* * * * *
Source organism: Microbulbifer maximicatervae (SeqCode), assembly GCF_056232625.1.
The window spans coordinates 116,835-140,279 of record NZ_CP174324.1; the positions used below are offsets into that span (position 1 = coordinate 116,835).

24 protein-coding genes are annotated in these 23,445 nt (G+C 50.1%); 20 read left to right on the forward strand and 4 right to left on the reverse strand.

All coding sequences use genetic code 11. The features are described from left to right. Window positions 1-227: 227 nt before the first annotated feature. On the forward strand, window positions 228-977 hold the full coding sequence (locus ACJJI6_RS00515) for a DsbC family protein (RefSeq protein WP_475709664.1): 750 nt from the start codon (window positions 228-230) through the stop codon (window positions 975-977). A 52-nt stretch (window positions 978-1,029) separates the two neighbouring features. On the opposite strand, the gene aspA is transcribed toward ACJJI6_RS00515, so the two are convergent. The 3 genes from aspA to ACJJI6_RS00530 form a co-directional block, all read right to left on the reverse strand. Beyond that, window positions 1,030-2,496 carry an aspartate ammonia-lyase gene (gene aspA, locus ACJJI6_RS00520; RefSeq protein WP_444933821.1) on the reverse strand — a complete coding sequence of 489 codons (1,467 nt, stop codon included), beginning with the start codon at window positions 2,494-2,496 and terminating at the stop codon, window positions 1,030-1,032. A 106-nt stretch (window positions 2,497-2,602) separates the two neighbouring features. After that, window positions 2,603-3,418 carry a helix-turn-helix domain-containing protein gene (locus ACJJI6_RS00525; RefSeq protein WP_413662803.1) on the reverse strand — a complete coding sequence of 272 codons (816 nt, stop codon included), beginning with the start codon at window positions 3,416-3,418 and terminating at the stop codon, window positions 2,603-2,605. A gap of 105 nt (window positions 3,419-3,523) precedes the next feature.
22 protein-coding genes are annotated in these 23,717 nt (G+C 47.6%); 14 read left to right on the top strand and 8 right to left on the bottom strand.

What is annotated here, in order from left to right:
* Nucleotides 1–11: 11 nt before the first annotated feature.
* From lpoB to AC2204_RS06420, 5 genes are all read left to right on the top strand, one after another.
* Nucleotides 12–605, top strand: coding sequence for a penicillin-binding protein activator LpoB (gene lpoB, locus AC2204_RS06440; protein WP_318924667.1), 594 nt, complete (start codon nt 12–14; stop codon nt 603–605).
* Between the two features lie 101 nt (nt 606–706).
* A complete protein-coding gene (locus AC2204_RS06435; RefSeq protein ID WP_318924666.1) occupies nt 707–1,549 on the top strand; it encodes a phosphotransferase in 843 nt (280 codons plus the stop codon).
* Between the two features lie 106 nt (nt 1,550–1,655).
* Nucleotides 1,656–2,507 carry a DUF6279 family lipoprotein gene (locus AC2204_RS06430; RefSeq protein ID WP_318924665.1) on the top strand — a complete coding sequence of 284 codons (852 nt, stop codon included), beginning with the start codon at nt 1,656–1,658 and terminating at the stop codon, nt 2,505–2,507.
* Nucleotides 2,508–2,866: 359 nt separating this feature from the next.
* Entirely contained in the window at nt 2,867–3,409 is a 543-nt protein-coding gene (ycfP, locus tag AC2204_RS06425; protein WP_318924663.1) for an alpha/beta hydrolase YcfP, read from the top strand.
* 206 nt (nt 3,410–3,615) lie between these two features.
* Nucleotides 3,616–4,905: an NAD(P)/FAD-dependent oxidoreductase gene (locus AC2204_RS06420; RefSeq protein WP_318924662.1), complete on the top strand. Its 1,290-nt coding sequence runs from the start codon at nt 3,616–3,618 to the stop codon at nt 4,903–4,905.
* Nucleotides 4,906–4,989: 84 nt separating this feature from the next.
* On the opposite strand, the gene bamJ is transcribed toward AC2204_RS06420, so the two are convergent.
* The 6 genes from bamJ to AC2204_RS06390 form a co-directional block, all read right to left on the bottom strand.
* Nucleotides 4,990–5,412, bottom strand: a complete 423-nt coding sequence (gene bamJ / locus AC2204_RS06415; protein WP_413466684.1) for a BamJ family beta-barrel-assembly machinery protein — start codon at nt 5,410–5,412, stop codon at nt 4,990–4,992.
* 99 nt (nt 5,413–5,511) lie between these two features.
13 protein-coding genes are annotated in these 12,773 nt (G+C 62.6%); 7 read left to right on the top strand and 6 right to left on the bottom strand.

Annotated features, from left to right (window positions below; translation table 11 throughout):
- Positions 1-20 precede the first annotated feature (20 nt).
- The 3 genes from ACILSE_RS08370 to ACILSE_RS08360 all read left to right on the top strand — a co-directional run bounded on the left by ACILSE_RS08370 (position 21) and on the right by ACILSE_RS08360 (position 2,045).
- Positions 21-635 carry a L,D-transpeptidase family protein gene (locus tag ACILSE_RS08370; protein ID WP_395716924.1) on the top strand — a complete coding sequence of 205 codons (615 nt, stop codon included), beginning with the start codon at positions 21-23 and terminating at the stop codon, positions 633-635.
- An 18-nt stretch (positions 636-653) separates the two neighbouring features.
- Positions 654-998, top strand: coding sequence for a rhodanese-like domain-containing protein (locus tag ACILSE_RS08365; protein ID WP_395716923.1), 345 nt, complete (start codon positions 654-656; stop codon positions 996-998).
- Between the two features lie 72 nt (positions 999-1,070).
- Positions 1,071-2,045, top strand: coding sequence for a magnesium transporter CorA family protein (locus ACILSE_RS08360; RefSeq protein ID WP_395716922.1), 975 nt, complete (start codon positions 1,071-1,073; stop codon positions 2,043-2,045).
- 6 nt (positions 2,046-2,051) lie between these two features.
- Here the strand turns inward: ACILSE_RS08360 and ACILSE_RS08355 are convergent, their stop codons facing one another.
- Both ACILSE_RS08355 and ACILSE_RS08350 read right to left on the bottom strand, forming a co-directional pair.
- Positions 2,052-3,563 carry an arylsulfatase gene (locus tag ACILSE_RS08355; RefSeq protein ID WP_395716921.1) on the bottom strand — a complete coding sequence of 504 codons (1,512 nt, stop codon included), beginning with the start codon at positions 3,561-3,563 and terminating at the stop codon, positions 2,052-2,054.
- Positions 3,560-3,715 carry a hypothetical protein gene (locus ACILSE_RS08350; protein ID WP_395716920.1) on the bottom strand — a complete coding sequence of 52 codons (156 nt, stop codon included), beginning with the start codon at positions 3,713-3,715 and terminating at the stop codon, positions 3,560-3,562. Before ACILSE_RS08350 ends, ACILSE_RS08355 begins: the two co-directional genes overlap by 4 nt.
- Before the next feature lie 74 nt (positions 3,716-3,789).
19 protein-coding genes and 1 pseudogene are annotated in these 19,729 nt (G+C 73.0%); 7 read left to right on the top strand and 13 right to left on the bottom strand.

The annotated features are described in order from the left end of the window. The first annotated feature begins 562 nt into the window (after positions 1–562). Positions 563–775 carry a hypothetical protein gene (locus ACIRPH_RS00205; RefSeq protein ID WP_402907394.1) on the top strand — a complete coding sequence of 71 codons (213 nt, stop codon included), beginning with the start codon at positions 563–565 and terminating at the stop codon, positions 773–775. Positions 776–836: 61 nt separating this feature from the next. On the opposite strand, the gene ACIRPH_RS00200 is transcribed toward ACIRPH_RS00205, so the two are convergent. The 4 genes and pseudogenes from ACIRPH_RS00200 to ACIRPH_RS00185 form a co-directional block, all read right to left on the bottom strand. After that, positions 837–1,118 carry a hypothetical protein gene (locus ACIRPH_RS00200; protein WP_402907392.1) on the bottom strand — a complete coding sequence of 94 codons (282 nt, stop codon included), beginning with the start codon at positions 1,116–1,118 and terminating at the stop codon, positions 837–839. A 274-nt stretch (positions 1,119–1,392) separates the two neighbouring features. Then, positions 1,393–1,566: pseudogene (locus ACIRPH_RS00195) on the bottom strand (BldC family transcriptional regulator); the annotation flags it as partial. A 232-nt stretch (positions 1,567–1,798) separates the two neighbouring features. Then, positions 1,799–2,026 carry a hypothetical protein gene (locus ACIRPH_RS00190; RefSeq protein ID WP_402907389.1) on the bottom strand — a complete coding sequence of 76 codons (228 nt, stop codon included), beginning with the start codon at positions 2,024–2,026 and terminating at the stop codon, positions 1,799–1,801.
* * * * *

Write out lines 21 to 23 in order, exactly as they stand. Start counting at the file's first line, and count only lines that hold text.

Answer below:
* Nucleotides 4,990–5,412, bottom strand: a complete 423-nt coding sequence (gene bamJ / locus AC2204_RS06415; protein WP_413466684.1) for a BamJ family beta-barrel-assembly machinery protein — start codon at nt 5,410–5,412, stop codon at nt 4,990–4,992.
* 99 nt (nt 5,413–5,511) lie between these two features.
13 protein-coding genes are annotated in these 12,773 nt (G+C 62.6%); 7 read left to right on the top strand and 6 right to left on the bottom strand.